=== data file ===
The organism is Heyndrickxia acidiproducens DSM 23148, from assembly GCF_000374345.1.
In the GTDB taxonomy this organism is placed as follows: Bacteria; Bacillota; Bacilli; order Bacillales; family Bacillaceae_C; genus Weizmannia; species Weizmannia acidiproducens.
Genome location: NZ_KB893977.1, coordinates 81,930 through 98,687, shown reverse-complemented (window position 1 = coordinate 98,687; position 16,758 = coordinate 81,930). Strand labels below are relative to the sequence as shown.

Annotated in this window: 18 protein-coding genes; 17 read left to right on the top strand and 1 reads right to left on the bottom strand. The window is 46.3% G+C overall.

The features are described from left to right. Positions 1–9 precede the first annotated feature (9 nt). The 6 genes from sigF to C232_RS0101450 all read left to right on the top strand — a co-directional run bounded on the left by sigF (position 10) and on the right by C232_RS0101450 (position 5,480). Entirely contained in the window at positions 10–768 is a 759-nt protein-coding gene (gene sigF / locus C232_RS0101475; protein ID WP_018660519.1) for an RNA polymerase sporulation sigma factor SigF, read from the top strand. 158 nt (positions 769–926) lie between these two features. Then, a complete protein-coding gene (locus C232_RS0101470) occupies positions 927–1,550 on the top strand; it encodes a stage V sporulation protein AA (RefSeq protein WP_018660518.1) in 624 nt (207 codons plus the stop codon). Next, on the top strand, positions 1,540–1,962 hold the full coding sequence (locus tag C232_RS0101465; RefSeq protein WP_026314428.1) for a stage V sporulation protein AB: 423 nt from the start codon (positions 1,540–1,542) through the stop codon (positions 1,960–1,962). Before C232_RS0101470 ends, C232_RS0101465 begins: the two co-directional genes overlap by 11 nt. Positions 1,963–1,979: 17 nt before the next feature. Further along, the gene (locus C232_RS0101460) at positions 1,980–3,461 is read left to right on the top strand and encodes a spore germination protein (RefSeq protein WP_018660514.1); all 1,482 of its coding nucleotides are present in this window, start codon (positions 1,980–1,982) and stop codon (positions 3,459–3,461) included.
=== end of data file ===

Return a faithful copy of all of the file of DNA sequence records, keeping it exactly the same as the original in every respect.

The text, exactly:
The organism is Heyndrickxia acidiproducens DSM 23148, from assembly GCF_000374345.1.
In the GTDB taxonomy this organism is placed as follows: Bacteria; Bacillota; Bacilli; order Bacillales; family Bacillaceae_C; genus Weizmannia; species Weizmannia acidiproducens.
Genome location: NZ_KB893977.1, coordinates 81,930 through 98,687, shown reverse-complemented (window position 1 = coordinate 98,687; position 16,758 = coordinate 81,930). Strand labels below are relative to the sequence as shown.

Annotated in this window: 18 protein-coding genes; 17 read left to right on the top strand and 1 reads right to left on the bottom strand. The window is 46.3% G+C overall.

The features are described from left to right. Positions 1–9 precede the first annotated feature (9 nt). The 6 genes from sigF to C232_RS0101450 all read left to right on the top strand — a co-directional run bounded on the left by sigF (position 10) and on the right by C232_RS0101450 (position 5,480). Entirely contained in the window at positions 10–768 is a 759-nt protein-coding gene (gene sigF / locus C232_RS0101475; protein ID WP_018660519.1) for an RNA polymerase sporulation sigma factor SigF, read from the top strand. 158 nt (positions 769–926) lie between these two features. Then, a complete protein-coding gene (locus C232_RS0101470) occupies positions 927–1,550 on the top strand; it encodes a stage V sporulation protein AA (RefSeq protein WP_018660518.1) in 624 nt (207 codons plus the stop codon). Next, on the top strand, positions 1,540–1,962 hold the full coding sequence (locus tag C232_RS0101465; RefSeq protein WP_026314428.1) for a stage V sporulation protein AB: 423 nt from the start codon (positions 1,540–1,542) through the stop codon (positions 1,960–1,962). Before C232_RS0101470 ends, C232_RS0101465 begins: the two co-directional genes overlap by 11 nt. Positions 1,963–1,979: 17 nt before the next feature. Further along, the gene (locus C232_RS0101460) at positions 1,980–3,461 is read left to right on the top strand and encodes a spore germination protein (RefSeq protein WP_018660514.1); all 1,482 of its coding nucleotides are present in this window, start codon (positions 1,980–1,982) and stop codon (positions 3,459–3,461) included.